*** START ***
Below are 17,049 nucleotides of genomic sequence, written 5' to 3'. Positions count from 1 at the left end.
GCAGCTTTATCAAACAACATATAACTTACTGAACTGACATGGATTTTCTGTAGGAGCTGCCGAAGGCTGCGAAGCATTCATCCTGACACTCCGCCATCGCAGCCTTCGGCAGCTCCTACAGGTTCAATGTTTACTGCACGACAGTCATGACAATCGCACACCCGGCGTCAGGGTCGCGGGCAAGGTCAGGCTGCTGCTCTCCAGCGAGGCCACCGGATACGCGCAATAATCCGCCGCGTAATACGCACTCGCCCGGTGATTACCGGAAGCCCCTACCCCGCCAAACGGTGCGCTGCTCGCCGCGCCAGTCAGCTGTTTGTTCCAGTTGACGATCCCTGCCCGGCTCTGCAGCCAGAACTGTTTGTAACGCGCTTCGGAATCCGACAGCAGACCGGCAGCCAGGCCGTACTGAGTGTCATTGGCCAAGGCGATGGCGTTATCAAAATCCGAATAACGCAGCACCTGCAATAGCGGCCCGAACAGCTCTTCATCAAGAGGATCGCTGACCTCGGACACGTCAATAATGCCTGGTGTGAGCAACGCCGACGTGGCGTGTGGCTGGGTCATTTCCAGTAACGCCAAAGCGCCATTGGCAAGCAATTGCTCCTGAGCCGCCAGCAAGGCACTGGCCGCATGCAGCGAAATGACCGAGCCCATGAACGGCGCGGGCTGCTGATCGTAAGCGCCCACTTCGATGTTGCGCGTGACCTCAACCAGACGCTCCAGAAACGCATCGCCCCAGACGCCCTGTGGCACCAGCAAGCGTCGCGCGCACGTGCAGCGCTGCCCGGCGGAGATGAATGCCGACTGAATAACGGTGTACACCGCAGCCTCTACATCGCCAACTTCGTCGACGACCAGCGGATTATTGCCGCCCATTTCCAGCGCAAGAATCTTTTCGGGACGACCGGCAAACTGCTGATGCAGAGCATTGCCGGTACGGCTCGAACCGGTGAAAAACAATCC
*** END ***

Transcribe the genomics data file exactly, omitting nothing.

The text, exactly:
Below are 17,049 nucleotides of genomic sequence, written 5' to 3'. Positions count from 1 at the left end.
GCAGCTTTATCAAACAACATATAACTTACTGAACTGACATGGATTTTCTGTAGGAGCTGCCGAAGGCTGCGAAGCATTCATCCTGACACTCCGCCATCGCAGCCTTCGGCAGCTCCTACAGGTTCAATGTTTACTGCACGACAGTCATGACAATCGCACACCCGGCGTCAGGGTCGCGGGCAAGGTCAGGCTGCTGCTCTCCAGCGAGGCCACCGGATACGCGCAATAATCCGCCGCGTAATACGCACTCGCCCGGTGATTACCGGAAGCCCCTACCCCGCCAAACGGTGCGCTGCTCGCCGCGCCAGTCAGCTGTTTGTTCCAGTTGACGATCCCTGCCCGGCTCTGCAGCCAGAACTGTTTGTAACGCGCTTCGGAATCCGACAGCAGACCGGCAGCCAGGCCGTACTGAGTGTCATTGGCCAAGGCGATGGCGTTATCAAAATCCGAATAACGCAGCACCTGCAATAGCGGCCCGAACAGCTCTTCATCAAGAGGATCGCTGACCTCGGACACGTCAATAATGCCTGGTGTGAGCAACGCCGACGTGGCGTGTGGCTGGGTCATTTCCAGTAACGCCAAAGCGCCATTGGCAAGCAATTGCTCCTGAGCCGCCAGCAAGGCACTGGCCGCATGCAGCGAAATGACCGAGCCCATGAACGGCGCGGGCTGCTGATCGTAAGCGCCCACTTCGATGTTGCGCGTGACCTCAACCAGACGCTCCAGAAACGCATCGCCCCAGACGCCCTGTGGCACCAGCAAGCGTCGCGCGCACGTGCAGCGCTGCCCGGCGGAGATGAATGCCGACTGAATAACGGTGTACACCGCAGCCTCTACATCGCCAACTTCGTCGACGACCAGCGGATTATTGCCGCCCATTTCCAGCGCAAGAATCTTTTCGGGACGACCGGCAAACTGCTGATGCAGAGCATTGCCGGTACGGCTCGAACCGGTGAAAAACAATCC